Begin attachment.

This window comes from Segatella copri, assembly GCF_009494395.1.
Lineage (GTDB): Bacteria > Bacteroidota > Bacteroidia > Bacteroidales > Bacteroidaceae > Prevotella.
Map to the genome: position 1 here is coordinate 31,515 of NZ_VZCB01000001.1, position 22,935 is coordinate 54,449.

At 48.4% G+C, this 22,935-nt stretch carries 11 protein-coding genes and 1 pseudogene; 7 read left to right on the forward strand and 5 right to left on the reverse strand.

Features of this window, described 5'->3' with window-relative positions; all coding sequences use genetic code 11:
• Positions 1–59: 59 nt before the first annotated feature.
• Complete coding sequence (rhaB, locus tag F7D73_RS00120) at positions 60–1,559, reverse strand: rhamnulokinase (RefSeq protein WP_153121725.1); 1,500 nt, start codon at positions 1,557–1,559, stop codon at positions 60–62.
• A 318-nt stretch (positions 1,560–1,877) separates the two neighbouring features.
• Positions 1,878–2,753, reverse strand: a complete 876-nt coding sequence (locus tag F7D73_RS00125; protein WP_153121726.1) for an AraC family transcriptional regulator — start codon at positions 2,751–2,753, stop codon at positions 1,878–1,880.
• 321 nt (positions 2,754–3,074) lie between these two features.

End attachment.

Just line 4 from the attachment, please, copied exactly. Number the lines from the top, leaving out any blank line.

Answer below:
At 48.4% G+C, this 22,935-nt stretch carries 11 protein-coding genes and 1 pseudogene; 7 read left to right on the forward strand and 5 right to left on the reverse strand.